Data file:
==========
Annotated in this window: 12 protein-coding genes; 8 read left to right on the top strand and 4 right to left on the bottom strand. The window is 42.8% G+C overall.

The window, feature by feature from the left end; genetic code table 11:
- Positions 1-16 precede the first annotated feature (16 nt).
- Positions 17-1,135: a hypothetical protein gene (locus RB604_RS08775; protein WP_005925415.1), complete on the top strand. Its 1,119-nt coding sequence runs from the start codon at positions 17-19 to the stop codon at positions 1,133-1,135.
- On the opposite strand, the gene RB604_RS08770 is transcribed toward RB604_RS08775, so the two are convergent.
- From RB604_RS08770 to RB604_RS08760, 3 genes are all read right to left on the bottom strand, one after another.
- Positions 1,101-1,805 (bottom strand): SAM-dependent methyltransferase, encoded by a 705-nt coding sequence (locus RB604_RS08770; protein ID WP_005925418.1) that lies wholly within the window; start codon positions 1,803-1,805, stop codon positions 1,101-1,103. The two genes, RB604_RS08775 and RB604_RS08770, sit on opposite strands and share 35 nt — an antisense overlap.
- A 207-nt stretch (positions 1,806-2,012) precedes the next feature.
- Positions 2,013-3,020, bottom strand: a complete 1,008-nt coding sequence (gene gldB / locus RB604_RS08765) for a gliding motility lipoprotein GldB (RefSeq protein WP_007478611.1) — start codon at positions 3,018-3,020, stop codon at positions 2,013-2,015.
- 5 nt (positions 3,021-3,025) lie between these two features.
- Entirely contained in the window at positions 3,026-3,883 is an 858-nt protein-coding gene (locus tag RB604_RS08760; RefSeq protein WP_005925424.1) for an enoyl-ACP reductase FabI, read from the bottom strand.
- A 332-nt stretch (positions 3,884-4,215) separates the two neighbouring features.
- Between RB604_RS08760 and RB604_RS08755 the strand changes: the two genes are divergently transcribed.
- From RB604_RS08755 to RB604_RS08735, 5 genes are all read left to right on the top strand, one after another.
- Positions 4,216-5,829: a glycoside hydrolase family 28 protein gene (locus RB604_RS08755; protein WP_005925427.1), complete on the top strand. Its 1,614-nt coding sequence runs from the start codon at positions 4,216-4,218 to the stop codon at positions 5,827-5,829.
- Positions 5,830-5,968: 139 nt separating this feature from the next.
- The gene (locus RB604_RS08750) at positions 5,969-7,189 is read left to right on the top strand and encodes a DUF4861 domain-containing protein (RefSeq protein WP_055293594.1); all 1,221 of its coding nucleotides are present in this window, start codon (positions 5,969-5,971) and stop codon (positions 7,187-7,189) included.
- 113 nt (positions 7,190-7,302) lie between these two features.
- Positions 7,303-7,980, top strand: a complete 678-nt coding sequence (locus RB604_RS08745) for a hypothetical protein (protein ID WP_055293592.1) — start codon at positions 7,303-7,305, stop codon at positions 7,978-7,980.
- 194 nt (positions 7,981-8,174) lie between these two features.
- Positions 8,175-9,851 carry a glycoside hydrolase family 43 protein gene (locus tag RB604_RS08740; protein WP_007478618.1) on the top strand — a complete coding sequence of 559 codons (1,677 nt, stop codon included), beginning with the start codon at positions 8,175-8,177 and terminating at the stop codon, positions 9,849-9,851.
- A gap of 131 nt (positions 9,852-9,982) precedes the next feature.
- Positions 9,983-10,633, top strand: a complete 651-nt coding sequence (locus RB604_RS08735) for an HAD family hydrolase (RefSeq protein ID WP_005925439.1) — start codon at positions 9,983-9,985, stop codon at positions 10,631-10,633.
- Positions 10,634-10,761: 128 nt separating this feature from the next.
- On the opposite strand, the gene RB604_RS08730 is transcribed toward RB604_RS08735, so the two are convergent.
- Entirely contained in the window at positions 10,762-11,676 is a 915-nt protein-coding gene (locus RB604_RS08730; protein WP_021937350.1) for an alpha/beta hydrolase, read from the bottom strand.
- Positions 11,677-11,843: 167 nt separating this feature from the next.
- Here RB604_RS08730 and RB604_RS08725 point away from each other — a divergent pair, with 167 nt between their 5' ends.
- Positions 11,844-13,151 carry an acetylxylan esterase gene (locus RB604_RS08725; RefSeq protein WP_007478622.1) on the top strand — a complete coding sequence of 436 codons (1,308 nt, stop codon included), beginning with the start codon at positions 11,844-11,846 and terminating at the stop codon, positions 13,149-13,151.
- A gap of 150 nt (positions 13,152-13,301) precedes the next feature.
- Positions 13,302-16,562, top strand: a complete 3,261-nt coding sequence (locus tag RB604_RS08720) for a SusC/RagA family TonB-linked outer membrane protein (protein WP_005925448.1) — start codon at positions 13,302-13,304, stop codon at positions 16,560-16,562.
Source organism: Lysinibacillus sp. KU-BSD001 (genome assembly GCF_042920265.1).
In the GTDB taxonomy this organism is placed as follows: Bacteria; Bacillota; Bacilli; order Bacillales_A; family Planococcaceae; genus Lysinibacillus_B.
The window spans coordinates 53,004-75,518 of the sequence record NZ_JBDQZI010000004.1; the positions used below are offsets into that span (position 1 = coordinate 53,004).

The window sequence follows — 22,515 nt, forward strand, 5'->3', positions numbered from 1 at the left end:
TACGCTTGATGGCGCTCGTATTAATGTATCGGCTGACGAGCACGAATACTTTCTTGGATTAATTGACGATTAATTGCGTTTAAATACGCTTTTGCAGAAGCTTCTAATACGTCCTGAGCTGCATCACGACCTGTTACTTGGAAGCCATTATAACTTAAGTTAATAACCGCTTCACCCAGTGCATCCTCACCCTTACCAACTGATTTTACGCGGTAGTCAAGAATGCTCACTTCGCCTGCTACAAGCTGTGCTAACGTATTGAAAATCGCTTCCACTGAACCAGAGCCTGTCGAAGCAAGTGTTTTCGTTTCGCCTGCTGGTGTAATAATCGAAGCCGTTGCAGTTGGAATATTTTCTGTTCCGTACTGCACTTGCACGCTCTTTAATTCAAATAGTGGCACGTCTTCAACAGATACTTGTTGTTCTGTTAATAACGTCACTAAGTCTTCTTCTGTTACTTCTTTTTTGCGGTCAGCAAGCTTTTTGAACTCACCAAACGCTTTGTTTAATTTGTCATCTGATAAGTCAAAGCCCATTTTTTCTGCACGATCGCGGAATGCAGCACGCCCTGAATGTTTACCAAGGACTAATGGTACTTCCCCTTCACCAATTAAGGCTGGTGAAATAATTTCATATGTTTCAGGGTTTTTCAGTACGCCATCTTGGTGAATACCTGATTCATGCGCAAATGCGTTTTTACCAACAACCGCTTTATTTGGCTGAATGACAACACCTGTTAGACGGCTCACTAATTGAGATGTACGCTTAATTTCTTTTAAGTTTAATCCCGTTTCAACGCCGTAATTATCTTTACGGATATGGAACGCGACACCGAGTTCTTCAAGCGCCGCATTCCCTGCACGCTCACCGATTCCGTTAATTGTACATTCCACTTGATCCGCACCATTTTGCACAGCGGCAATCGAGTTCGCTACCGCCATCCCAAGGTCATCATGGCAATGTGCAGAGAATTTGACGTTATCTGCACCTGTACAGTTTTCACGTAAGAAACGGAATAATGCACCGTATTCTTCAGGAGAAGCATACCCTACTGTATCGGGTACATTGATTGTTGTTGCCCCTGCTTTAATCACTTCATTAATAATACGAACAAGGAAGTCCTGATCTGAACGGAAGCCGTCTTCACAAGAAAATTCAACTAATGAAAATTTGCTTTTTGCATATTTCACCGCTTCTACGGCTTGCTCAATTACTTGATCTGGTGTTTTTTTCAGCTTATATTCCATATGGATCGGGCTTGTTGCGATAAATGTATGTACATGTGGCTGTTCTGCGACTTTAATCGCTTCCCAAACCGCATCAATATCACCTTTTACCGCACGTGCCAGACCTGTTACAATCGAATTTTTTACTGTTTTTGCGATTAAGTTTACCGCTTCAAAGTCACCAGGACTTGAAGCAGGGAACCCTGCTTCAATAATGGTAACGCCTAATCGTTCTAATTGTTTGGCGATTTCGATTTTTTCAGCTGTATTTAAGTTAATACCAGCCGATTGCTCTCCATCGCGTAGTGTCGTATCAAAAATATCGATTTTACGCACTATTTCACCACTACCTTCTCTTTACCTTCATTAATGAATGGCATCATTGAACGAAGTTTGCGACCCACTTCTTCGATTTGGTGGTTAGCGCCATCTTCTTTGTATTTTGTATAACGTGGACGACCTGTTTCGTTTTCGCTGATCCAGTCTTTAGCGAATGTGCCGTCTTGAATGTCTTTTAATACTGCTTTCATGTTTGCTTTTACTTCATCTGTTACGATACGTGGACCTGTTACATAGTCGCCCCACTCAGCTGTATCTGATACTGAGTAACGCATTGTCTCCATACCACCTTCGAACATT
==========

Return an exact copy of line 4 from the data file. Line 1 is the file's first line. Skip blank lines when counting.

- Positions 17-1,135: a hypothetical protein gene (locus RB604_RS08775; protein WP_005925415.1), complete on the top strand. Its 1,119-nt coding sequence runs from the start codon at positions 17-19 to the stop codon at positions 1,133-1,135.